The Daily Telegraph ran an article today suggesting that the UK was relying on a so-called ‘Dads Army’ to understand the challenge posed in relationships with Russia and their current actions, particularly in the field of linguists and analysts (LINK HERE) . It’s an interesting article as it really sums up the difficulties faced by the military in providing appropriately qualified personnel at the right time, and balancing this against resources.
For many decades the threat posed by the Russians drove UK defence policy and structures. Entire careers were built around understanding the Soviet threat, and people became ‘Kremlinologists’ able to understand things as subtle as the placing of individuals on a Red Square parade and how that impacted on their influence within the system. The end of the Cold War really brought this system to an end, and since 1991 there has been a substantial decrease in people specialising in the sort of skills and languages needed to understand Russia.
From a practical perspective, the article highlights just how long it has been since the end of the cold war and how few ‘veterans’ are left of this time. It’s been 23 years now, and many of the deep experts have long retired – effectively the UK is having to re-establish its capabilities from a clean sheet of paper, and this may take time to do. If it is possible to draw on willing experts, then they will provide valuable insights and advice as the UK focuses again on this area.
This decision does make sense from a purely logical perspective – if the threat has changed the need to dedicate resources to something which was not seen as a threat has reduced. There have been many editorials over the years since the end of the Cold War decrying the military for retaining obsolete units and equipment designed to meet the Russian threat over new military threats. To reduce expenditure on language training, and to reduce or close down areas focused on Russia makes sense – why spend money on providing a capability that is not needed in anywhere near as great numbers?
It is incredibly expensive to train linguists (or to lesser degree analysts) to a high standard, and takes many years to do. Many friends of the author have gone off to foreign postings, but begun their language training two or even three years beforehand to get them to a level of fluency required to be proficient at their role. This means that anyone specialising in speaking a language needs to be able to justify the return on the investment – during the Cold War there were plenty of career postings at various ranks which meant that these language skills could be drawn on and employed for years to come. But, as these posts have gone, the ability to gainfully employ linguists reduces – you run the real risk of taking someone out of mainstream military service for 5-6 years to do one post, often at a point in their career where they need to be visible and doing promotion worthy jobs.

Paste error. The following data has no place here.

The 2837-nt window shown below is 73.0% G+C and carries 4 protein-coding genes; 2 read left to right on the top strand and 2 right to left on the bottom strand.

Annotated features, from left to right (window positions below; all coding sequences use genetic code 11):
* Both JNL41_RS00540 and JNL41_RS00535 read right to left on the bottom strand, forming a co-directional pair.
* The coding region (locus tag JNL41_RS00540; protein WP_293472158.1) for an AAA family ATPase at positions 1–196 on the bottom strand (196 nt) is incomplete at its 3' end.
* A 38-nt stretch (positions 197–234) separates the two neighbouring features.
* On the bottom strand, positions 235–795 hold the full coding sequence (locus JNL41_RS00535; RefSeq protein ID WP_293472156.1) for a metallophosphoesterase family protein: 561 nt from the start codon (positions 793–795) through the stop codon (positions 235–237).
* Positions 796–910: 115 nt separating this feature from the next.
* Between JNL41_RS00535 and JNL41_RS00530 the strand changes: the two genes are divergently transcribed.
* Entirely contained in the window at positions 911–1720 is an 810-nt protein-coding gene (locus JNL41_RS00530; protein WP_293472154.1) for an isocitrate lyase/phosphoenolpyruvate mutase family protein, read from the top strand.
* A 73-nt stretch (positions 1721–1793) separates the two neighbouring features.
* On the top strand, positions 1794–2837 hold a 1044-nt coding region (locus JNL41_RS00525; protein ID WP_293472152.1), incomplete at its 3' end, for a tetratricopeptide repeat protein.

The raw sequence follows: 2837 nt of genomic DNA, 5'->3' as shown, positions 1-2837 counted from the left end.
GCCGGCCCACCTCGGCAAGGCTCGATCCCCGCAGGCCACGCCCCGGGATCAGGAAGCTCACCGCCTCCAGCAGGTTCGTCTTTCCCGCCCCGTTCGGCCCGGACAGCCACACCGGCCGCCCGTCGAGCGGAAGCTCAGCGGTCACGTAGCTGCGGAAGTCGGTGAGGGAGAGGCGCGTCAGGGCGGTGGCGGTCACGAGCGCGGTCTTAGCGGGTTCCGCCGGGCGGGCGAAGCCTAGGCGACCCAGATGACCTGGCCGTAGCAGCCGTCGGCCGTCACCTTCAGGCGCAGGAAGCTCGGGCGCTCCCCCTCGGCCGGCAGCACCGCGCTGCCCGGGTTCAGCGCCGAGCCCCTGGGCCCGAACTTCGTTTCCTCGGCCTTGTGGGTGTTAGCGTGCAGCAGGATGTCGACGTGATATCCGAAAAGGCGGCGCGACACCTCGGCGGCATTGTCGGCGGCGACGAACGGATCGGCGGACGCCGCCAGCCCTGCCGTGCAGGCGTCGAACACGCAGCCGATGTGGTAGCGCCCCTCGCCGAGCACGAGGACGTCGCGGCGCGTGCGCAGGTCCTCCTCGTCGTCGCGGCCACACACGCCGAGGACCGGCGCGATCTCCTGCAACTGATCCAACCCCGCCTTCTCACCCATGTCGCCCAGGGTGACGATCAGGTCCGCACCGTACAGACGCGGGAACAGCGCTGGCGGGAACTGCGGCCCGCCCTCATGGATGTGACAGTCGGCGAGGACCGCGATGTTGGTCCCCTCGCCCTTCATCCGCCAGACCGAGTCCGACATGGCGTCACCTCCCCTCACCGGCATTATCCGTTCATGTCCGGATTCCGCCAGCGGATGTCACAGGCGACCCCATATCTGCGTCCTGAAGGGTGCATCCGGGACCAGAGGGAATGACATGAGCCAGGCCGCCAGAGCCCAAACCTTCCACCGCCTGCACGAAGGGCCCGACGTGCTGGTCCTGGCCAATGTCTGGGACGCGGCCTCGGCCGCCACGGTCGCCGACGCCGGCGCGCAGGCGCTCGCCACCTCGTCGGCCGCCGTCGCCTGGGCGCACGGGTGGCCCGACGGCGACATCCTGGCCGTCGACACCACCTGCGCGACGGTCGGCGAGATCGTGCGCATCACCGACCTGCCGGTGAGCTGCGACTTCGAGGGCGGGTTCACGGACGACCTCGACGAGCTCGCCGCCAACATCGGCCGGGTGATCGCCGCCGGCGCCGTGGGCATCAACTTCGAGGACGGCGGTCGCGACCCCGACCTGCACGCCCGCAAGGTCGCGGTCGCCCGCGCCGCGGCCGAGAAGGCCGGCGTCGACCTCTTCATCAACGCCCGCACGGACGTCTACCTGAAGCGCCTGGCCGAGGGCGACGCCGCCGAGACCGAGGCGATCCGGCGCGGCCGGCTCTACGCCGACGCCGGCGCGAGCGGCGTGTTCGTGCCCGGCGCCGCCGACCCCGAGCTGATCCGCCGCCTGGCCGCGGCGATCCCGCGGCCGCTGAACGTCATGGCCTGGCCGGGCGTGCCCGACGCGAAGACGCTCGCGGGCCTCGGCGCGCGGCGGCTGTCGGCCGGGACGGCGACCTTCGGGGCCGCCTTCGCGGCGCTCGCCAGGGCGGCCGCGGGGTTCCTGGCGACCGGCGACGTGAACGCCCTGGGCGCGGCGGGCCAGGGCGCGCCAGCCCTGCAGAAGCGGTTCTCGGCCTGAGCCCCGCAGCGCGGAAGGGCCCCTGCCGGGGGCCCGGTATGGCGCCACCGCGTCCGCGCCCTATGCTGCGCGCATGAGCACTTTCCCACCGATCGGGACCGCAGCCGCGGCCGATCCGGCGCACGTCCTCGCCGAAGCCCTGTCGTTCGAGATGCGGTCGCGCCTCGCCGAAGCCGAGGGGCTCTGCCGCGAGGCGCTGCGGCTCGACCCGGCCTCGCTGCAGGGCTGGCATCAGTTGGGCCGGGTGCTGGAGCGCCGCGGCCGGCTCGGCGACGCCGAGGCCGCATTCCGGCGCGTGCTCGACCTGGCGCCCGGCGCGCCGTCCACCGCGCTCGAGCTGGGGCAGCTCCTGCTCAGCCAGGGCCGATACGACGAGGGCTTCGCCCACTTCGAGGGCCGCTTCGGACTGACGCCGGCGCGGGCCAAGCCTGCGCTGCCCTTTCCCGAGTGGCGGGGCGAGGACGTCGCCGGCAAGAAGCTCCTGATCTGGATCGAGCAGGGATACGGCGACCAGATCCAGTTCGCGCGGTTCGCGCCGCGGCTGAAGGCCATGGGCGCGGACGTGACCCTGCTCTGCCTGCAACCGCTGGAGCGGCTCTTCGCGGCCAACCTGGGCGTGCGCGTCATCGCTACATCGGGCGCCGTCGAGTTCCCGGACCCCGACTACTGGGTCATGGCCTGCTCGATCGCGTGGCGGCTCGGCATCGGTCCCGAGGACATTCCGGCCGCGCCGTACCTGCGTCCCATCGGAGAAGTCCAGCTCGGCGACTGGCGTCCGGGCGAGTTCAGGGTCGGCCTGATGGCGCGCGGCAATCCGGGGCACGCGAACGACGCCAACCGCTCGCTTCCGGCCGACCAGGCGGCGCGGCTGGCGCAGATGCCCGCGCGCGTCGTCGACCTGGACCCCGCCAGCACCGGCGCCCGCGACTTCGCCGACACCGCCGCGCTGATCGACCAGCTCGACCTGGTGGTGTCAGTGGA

Additionally, there is only a finite amount of resource available for language training, which like many of the other sort of ‘unseen benefits’ that Defence can do, is often subject to cuts ahead of the front line in the effort to preserve physical presence over personal capability. The Defence School of Languages has done a lot of work in recent years focusing its resources on the languages that really matter – arguably in the 80s this was Russian, the 90s it was Balkan languages and the 00s was about Arabic and Dari/Pushtu. In other words it has to respond to meet the threat of the time, and pus the bulk of its resource there, and not in to areas which have less military need. If the main effort of the day called for Arabic languages, then its almost inevitable that this is where priority is placed – one can only imagine the media outcry if the MOD had continued to push Russian languages ahead of Arabic when Iraq was going on, with the potential implications for troops on the ground.
So, when you bring this all together you realise that reducing linguist cover is an inevitable reality of budget cuts, and Defence prioritising its scarce assets where they are most needed. Even if DSL were to focus all its resource tomorrow on training Russian speakers, it would be several years till the results were seen, and there would still be the problem of providing a credible career path for those who did the training. If you are going to invest in language training, you need to understand how these people can use their skills in a way which benefits Defence, keeps their skills current and not rusty and gives them a meaningful shot at promotion (an argument which applies as much to the MOD civil service as it does the military). A similar argument can be made for the analytical community, although Humphrey has intentionally chosen not to focus on them for the purposes of this article.
The challenge is that this issue is not going to be exclusive to just the Russian speakers. Its likely that in years to come there will be a challenge in keeping other linguists gainfully employed, particularly for some of the more esoteric languages where Defence has a need, but cannot support the numbers or posts required. Again, the issue is how do you support a language capability when you cannot always guarantee the long term sustainability of posts and careers to match?
This issue really highlights some of the issues Defence has got – it needs to be responsive to international crises, but it has a planning lead time often based on needing years to respond to providing a capability. Striking the balance between provision of a generic capability like an armoured battlegroup or escort vessels that is broadly employable, and providing deeply specialist niche skills or capabilities which may not be used as often but which are badly needed and often at short notice is a real challenge. There is no right way of doing this, but it perhaps helps illustrate the challenges facing Defence planners today.